It was a Sprint ad, and the first frame said something like "the colors of love." What followed were pictures of phones in the three prominent colors. I shall detail them for you:

"Forgot our anniversary" silver
"Spent too much on golf clubs" pink
"Thursday is poker night" espresso


So what have we seen here? Nice phones, yes, in admittedly attractive colors.

And what have we learned?

First, we need to assume that these phones are being marketed to men with female partners. Then we can make the following conclusions:

1) only men make such mistakes as forgetting anniversaries, or do so with characteristic frequency

2) one good way to make up for spending too much on one thing is to make a completely unplanned additional purchase

3) it is a bad thing for a man to plan to spend an evening away from his partner

4) men can make up for their boyish folly by buying their partners stylish and expensive gifts

5) women will accept such gifts as restitution for the named transgressions, and possibly many others

This is yet another example of our social understanding of men as simplistic baboons and women as fawning materialists. Is it wrong to be disgusted at these assumptions? Yes, we are all simple creatures with primal urges and instincts. But if we're going to communicate on that level, let's not pretend it's all we are. If you want to sell me a phone, I'm more likely to listen if you begin appealing to my sense of utility (a basic male quality in my opinion) than the guilt I feel at having 'wronged' my wife.

This ad is funny in the way that the Super Bowl Snickers ad was funny. There's enough media attention on this issue that I needn't go into why it was inappropriate. I admit I didn't notice any distasteful content, being the straight middle-class WASP that I am, but reading comments and thinking more I realize the truth. It's not exactly gay-bashing, but how many boys who might be questionong their sexuality were sitting on couches with their fathers, brothers, uncles, and friends, and had it confirmed that yes, being gay is an awful thing, to be remedied only by stupid acts of "manly" prowess? How many of them laughed with the crowd and were secretly crushed at seeing how the men who love them would react to a possibly inevitable truth? (And just how manly is it to rip out one's chest hair, anyway?)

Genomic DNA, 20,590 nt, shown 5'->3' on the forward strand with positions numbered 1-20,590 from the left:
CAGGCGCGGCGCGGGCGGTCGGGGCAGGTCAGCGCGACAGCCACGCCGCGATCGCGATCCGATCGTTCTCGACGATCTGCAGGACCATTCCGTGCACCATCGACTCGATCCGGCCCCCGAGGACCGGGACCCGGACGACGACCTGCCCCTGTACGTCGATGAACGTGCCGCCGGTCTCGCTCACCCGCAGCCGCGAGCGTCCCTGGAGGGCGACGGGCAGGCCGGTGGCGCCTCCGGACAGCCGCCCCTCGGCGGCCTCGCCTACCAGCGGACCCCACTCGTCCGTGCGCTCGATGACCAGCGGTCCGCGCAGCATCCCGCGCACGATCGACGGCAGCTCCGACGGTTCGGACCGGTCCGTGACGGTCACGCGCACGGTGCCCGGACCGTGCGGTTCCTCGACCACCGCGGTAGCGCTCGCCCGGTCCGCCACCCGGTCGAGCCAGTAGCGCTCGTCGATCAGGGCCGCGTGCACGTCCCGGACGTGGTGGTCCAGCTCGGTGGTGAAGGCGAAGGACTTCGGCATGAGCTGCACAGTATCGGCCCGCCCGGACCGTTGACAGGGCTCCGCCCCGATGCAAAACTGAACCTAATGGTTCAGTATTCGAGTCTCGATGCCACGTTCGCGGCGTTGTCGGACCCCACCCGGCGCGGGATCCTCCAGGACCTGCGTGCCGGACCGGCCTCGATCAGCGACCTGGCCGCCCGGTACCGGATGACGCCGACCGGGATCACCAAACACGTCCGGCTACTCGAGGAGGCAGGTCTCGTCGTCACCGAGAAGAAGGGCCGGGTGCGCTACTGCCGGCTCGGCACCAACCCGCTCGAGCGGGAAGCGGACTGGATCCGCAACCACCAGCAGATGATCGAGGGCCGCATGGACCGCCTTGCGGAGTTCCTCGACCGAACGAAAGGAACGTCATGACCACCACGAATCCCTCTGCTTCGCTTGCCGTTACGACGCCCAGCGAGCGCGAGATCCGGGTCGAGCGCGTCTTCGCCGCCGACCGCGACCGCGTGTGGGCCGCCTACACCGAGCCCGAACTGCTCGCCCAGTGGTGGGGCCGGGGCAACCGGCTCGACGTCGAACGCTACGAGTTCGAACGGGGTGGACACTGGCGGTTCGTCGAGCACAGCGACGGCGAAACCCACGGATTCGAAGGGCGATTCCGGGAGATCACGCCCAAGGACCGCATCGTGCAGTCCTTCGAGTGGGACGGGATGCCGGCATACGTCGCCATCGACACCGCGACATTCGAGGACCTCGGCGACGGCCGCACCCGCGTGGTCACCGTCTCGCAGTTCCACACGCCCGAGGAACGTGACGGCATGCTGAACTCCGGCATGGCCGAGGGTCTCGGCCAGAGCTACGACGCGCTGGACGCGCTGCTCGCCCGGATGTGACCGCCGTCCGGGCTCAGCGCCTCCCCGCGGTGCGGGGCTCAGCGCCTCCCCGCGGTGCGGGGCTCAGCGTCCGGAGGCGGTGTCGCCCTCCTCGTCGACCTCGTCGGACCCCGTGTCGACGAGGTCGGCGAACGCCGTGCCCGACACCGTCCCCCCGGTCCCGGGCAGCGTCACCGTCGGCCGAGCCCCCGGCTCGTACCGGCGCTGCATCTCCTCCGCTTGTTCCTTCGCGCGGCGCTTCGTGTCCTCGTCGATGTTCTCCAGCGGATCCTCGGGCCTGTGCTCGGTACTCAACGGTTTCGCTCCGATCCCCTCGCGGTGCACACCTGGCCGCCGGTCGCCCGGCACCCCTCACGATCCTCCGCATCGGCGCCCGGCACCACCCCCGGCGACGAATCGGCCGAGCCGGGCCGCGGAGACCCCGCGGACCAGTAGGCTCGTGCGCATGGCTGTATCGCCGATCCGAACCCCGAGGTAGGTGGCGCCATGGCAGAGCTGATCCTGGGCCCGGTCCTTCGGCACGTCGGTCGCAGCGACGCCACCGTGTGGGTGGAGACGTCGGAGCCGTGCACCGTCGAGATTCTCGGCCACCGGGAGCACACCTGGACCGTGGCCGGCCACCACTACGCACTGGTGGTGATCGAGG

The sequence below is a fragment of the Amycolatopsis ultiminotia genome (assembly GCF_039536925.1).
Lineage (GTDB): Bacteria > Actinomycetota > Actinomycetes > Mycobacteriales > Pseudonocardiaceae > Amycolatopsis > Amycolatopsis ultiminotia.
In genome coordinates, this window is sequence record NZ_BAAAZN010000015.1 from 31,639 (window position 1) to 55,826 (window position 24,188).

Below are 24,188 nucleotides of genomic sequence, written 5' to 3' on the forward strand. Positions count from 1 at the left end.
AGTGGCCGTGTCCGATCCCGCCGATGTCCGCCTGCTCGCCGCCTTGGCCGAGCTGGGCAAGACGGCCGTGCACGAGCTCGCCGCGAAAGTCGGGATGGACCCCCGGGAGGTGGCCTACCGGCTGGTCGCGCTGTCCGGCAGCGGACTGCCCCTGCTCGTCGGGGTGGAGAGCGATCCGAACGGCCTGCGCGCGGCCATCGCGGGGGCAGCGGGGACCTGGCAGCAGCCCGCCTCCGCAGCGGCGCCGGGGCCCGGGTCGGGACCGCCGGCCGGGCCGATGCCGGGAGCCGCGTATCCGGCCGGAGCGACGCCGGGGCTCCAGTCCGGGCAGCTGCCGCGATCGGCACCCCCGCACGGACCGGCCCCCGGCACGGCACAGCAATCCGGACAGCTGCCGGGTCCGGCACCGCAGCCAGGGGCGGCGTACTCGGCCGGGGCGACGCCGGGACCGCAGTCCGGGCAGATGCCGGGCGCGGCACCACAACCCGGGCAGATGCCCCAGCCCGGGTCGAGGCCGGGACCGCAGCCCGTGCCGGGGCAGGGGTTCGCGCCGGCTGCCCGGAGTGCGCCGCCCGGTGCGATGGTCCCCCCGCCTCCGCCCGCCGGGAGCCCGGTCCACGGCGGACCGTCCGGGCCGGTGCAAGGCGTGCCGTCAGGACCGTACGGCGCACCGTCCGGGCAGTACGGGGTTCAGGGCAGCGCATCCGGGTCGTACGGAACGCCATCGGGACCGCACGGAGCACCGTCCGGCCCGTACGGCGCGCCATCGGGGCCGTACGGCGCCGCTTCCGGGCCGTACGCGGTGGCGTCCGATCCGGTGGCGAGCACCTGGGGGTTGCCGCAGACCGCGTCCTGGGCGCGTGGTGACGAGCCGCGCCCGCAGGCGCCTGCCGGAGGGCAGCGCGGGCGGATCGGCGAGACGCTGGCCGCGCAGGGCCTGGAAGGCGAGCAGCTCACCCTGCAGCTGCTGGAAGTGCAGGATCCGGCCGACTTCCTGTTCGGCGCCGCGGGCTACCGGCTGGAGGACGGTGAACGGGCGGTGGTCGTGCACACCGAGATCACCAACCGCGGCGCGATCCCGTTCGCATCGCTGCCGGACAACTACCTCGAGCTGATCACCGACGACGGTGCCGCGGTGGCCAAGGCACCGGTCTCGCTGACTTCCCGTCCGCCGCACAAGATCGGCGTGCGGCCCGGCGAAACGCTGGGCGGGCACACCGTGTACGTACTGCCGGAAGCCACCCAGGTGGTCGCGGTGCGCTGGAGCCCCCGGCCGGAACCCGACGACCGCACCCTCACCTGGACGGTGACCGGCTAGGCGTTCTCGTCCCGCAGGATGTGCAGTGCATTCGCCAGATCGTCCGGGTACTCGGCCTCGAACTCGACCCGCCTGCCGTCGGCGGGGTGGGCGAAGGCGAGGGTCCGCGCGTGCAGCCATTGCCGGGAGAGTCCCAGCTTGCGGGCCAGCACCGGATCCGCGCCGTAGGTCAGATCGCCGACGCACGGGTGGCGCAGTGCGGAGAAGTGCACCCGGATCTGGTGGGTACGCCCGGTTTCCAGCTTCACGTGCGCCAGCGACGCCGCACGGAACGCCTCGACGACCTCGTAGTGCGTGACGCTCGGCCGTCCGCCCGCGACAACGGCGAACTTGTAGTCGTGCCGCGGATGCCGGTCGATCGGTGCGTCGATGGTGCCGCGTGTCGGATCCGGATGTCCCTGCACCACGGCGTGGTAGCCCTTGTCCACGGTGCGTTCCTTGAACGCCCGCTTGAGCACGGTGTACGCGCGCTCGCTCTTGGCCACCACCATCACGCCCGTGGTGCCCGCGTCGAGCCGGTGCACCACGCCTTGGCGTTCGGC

Disclaimer: This whole rant might be one more example of me taking myself too seriously. If it is, then I have misjudged the world around me and the lot of you may continue living your lives, no matter how superficial, judgmental, consumerist, or shallow I might think they are.

Friday, February 2, 2007

Dirty Ball Blues

An original song by me:

Oh, I got the dirty ball blues

Every time I move my mouse
It gets stuck on the desk
If I use a pad it don't help
Makes me feel so bad

Oh I got the blues
Yeah the dirty ball blues
It's been such a long time
Think I been paid my dues

Used to be I could mouse
All around that pad
Don't matter how much or where I went
I di'n't ne'er feel so bad

Well now I bang my mouse
up and down
on the desk
I go to town
with that thang
don't do no good
seems to me
like it should


Can't make no good man
Put up with such a po', po' thang
So I fin'ly got to Best Buy
Spent me a little twang

Now my mouse is happy
It's got a lil red light
It glides around the mousepad
And feels so, so right